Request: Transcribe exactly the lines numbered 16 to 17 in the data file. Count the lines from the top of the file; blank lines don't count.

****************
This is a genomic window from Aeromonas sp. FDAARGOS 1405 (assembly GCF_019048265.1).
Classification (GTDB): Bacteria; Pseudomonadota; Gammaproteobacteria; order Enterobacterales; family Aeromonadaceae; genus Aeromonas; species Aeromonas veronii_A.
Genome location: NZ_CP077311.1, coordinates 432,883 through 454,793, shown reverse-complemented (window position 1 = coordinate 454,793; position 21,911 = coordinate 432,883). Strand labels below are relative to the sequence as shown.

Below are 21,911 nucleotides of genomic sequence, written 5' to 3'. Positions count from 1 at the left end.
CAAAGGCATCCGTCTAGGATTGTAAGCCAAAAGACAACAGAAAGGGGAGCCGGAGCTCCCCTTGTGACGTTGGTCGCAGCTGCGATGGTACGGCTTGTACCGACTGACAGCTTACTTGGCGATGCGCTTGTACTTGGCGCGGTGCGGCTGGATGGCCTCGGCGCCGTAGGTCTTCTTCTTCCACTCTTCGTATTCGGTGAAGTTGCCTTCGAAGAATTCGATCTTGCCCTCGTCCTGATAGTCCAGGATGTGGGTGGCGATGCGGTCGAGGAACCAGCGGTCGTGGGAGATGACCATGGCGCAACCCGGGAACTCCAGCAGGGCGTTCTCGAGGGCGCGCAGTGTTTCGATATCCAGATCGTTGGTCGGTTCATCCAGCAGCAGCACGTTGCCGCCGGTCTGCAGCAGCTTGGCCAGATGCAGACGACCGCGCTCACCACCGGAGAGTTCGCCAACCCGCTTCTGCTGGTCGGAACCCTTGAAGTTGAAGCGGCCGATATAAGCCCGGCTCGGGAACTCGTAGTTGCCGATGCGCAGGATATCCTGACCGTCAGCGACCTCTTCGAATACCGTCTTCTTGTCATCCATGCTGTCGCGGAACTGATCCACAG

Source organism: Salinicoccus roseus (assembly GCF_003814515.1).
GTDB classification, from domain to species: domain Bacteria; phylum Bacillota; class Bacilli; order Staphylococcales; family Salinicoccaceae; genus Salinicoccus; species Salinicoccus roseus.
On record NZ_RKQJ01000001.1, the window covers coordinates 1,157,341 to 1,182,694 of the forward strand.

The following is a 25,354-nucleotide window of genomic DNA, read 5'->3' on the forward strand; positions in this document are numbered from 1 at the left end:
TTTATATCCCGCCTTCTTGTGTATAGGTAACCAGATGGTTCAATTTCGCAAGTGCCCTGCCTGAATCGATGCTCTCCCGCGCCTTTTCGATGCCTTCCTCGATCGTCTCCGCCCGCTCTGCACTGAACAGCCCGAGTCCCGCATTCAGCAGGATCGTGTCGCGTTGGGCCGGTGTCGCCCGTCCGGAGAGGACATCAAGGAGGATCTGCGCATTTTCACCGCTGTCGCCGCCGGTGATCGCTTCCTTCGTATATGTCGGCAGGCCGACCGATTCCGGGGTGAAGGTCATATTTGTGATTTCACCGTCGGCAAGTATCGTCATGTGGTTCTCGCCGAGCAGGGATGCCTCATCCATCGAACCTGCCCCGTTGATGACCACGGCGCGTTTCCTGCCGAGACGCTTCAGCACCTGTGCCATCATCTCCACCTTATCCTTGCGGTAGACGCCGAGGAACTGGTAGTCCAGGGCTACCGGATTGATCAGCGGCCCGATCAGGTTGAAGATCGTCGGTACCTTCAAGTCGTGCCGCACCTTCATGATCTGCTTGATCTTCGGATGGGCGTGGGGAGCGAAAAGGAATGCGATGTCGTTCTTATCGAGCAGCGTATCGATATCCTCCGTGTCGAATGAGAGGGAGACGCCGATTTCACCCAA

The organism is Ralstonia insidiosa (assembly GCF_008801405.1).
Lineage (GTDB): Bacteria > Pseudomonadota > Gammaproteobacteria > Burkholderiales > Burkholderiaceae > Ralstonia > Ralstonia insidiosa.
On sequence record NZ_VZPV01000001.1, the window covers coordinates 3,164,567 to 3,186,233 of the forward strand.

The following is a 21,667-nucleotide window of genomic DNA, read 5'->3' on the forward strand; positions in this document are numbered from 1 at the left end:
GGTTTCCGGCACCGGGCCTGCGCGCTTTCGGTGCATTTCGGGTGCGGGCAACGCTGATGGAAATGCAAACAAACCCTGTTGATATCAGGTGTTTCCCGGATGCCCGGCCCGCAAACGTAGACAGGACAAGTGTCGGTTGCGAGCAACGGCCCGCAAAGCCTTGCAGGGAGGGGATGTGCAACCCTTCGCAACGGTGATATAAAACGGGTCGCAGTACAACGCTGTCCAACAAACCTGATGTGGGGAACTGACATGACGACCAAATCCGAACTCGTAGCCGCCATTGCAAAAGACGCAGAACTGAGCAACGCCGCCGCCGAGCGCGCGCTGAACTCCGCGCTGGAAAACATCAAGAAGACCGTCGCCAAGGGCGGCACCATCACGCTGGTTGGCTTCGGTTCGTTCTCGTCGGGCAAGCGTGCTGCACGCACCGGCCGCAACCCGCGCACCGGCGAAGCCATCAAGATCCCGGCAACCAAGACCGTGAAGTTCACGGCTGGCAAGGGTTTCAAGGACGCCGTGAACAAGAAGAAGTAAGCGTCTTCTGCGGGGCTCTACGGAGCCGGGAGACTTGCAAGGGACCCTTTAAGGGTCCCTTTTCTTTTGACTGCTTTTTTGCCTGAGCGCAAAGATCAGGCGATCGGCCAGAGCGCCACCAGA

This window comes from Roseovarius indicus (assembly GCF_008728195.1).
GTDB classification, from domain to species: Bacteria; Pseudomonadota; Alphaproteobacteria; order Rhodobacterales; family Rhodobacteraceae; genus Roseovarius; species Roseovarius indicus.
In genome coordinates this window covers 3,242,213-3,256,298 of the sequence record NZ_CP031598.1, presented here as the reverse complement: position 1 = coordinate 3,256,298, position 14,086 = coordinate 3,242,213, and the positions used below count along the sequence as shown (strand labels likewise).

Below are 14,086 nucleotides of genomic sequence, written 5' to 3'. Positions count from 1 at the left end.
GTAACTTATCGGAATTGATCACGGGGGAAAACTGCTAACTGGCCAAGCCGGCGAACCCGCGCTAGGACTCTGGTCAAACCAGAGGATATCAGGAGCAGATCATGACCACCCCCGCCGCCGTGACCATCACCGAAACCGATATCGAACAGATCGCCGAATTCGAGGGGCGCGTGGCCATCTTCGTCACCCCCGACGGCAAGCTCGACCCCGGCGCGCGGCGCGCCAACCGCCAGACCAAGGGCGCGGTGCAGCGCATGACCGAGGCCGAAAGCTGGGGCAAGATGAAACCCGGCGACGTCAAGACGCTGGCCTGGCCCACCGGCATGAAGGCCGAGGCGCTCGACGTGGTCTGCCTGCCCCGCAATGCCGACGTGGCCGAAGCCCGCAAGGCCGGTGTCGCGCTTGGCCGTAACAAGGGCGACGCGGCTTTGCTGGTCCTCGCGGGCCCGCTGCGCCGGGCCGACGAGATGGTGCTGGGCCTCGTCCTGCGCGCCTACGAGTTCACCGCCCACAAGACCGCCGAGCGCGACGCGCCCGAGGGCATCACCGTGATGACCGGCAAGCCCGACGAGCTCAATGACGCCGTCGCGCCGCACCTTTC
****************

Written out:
This window comes from Roseovarius indicus (assembly GCF_008728195.1).
GTDB classification, from domain to species: Bacteria; Pseudomonadota; Alphaproteobacteria; order Rhodobacterales; family Rhodobacteraceae; genus Roseovarius; species Roseovarius indicus.